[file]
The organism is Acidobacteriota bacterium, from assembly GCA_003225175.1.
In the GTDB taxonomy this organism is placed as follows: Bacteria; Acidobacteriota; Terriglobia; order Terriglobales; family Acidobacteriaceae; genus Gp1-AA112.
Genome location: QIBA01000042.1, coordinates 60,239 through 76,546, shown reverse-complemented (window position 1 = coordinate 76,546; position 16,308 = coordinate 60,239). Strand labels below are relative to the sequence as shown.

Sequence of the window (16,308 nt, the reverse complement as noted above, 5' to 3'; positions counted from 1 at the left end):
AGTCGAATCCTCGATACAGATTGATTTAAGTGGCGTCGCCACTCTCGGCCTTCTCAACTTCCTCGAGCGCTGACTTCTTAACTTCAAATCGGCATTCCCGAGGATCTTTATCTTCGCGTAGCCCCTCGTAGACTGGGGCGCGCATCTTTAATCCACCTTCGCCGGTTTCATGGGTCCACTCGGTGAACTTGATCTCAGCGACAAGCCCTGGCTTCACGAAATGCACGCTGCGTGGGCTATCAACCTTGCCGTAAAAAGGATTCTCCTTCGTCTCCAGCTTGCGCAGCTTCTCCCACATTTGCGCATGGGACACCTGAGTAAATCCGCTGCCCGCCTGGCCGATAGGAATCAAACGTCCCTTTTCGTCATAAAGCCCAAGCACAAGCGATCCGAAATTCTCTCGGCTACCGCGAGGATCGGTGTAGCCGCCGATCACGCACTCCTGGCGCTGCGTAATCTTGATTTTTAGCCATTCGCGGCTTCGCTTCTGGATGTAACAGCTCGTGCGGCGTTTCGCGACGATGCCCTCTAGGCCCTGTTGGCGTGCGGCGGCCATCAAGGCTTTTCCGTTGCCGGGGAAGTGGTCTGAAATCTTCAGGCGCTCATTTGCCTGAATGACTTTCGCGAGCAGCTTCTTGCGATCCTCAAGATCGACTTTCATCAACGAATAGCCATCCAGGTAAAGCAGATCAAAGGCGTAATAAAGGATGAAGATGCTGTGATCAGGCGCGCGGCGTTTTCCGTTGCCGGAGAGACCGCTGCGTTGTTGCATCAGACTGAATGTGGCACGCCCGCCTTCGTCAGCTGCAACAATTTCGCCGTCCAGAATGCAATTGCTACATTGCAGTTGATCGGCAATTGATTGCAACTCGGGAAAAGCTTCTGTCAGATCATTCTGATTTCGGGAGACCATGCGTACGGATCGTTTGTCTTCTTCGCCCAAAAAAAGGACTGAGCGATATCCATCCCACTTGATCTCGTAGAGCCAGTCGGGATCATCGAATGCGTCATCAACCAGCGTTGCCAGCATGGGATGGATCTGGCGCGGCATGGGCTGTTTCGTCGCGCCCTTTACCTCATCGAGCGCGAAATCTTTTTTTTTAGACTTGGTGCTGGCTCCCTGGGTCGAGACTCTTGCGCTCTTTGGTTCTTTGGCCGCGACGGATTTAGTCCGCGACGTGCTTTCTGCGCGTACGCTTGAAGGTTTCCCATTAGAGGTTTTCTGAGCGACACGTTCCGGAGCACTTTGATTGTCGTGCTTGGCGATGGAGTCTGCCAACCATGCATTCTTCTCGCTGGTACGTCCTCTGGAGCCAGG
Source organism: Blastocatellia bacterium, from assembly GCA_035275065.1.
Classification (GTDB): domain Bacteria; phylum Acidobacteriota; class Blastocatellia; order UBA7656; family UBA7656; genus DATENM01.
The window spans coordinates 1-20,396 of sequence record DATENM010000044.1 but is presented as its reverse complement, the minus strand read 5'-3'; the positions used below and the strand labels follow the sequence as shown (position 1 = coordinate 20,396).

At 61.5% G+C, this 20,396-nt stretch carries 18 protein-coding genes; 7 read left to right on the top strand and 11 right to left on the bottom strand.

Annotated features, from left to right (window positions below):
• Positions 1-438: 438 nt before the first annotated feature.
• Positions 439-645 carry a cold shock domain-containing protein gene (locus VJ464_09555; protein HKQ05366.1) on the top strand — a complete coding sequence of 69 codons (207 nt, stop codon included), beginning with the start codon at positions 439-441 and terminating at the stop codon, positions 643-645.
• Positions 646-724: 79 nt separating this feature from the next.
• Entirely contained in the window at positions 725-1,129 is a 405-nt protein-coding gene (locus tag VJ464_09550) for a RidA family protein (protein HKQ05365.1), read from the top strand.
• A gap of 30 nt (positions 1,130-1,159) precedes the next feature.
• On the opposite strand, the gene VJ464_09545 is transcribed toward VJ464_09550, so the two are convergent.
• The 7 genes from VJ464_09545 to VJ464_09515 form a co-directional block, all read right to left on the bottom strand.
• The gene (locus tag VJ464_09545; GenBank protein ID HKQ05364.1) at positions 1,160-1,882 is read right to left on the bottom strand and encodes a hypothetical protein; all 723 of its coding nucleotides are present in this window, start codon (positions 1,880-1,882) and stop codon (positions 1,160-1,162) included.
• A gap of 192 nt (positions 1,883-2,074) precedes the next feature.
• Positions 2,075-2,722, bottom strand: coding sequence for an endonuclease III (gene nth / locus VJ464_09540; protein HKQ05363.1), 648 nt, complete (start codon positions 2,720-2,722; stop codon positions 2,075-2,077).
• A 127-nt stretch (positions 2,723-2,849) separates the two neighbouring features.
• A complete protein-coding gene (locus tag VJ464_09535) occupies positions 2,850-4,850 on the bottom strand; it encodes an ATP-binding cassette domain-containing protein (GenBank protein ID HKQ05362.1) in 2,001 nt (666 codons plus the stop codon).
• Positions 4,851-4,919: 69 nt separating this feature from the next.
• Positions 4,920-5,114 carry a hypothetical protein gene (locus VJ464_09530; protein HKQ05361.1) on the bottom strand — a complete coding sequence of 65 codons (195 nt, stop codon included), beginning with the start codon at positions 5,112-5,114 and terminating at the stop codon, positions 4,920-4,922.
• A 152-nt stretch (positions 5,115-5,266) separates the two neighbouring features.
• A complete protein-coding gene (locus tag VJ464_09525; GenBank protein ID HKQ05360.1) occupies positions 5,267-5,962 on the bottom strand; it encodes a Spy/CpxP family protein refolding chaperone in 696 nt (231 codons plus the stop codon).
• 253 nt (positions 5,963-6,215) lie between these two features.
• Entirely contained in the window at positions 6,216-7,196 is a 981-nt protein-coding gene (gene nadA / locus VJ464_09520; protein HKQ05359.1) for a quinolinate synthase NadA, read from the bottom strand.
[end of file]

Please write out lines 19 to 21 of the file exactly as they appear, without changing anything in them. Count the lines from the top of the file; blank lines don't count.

• A gap of 192 nt (positions 1,883-2,074) precedes the next feature.
• Positions 2,075-2,722, bottom strand: coding sequence for an endonuclease III (gene nth / locus VJ464_09540; protein HKQ05363.1), 648 nt, complete (start codon positions 2,720-2,722; stop codon positions 2,075-2,077).
• A 127-nt stretch (positions 2,723-2,849) separates the two neighbouring features.